There is nothing more laughable than a politician trained in nothing providing direction to executives of the province’s $14-billion dollar monopoly insurer. Speaking to ICBC, British Columbia’s chief law officer “delivered a firm reminder that there has been a public backlash to recent revelations about compensation for Crown executives.”
In the past, we’ve seen that words fall easily from the mouth of Shirley Bond. Her main qualifications for government was service as a small city School Trustee and the backing of mentor Doug Walls, then a troubled Prince George car dealer who was also a relative, friend and confidante of Gordon Campbell, at least until Walls was convicted of fraud, the point at which the Premier could no longer remember knowing him.
In one of the sad injustices of the Campbell regime, the leader imposed Walls on Minister of Children and Family Development Minister Gordon Hogg, identifying him as a valued ally who was to be kept comfortable. Shirley Bond assured Hogg that she had great confidence in the man’s ability and his integrity. Oops. When Walls left in disgrace, Hogg also took the fall, despite being the politician least involved in this corruption. He continued to be elected and his colleagues provided recognition by selecting Hogg to chair the Liberal caucus after they gave Campbell the bum’s rush.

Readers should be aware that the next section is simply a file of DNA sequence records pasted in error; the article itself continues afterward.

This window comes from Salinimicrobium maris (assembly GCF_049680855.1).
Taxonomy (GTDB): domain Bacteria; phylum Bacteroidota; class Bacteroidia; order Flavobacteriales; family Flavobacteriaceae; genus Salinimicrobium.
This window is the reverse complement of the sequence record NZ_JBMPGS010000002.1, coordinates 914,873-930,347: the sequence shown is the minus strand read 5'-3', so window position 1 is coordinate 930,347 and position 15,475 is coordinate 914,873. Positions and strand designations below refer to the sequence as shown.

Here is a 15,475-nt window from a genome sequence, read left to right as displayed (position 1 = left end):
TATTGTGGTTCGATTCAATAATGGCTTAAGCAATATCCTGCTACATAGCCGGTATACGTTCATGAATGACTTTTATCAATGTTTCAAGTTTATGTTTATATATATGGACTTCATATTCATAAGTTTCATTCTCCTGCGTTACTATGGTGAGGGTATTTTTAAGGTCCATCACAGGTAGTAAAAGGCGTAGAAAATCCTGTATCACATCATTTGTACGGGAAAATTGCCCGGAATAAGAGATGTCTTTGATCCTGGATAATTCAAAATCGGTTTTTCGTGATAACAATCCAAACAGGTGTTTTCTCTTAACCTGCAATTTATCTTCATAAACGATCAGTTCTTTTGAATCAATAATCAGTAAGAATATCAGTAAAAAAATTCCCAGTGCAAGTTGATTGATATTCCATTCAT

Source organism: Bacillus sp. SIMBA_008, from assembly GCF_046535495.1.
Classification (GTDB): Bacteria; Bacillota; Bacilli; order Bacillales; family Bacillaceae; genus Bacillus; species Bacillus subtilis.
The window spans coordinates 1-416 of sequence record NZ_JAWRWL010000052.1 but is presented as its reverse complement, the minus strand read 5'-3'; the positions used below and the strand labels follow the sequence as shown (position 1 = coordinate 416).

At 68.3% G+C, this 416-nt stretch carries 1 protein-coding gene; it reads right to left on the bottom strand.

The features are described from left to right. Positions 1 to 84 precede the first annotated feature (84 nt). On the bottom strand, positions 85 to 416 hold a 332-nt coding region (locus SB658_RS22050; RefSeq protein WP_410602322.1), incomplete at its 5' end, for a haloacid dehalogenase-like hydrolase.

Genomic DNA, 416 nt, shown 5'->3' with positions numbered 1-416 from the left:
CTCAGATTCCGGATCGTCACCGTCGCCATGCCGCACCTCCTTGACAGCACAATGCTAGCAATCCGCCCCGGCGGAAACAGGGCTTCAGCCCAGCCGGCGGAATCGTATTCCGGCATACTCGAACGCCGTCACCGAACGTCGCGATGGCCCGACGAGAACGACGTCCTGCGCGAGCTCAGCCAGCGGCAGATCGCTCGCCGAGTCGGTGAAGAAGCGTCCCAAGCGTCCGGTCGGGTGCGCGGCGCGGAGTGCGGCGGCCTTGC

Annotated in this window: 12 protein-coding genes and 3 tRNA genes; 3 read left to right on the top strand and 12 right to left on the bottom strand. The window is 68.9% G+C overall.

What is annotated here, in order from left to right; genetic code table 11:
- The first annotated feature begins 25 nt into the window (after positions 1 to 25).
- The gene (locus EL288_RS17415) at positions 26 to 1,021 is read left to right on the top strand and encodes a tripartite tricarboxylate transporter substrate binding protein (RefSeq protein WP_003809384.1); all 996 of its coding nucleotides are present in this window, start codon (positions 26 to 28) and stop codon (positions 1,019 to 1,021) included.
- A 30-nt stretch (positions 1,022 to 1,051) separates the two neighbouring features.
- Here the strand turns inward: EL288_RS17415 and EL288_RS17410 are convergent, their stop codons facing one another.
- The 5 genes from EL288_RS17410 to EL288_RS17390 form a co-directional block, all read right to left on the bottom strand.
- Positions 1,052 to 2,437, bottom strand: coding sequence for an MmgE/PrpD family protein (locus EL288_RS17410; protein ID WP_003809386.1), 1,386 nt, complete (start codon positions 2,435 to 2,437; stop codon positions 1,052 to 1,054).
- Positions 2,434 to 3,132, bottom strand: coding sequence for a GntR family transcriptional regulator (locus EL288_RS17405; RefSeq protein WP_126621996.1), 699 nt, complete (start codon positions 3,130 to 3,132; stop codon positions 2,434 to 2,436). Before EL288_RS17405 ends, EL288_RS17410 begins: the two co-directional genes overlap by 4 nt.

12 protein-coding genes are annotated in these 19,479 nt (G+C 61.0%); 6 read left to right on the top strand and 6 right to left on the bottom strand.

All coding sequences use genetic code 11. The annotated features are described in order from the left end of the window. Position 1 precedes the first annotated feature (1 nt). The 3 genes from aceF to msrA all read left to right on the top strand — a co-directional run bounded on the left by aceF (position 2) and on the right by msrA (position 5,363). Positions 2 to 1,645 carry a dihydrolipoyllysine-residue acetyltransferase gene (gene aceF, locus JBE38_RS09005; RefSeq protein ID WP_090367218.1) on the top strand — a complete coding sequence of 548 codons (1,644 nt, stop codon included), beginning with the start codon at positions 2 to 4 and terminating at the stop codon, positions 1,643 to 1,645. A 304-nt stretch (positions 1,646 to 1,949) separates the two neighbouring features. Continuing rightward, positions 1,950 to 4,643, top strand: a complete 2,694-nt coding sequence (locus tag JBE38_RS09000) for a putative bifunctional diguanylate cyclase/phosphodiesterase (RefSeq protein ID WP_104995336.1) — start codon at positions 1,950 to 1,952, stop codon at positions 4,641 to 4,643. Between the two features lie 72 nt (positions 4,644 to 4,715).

Remember when Shirley Bond cracked down on the brass at BC Ferries? Expect about the same when it comes to ICBC.
Who knows if the A.G. ( I wish I were joking with that title) actually believes what she says. Perhaps she thinks that wagging her finger in the press is how one leads a complex operation. It didn’t work with BC Ferries but, maybe it will work with ICBC. We’ll see.
One thing is certain though. Bonuses will be paid. Think about it. They’re running a monopoly insurance company selling liability insurance that every driver in the province must buy, by law. They can set rates at whatever level it takes to earn a profit but even that is irrelevant because the ICBC accountants have reserves for reserves and they can even defer their deferrals and come up with a paper profit. It’s a well practised art where they build wiggle room into wriggle room.
Of course, you say, executives don’t earn full bonuses unless they meet their targets. That brings forward a simple question. Who set the targets? Well, the executives who take home the bonuses set the targets. It works the same way at PavCo where the top folks earn regular bonuses despite unending financial losses from operations. Amazingly though, they always make their targets.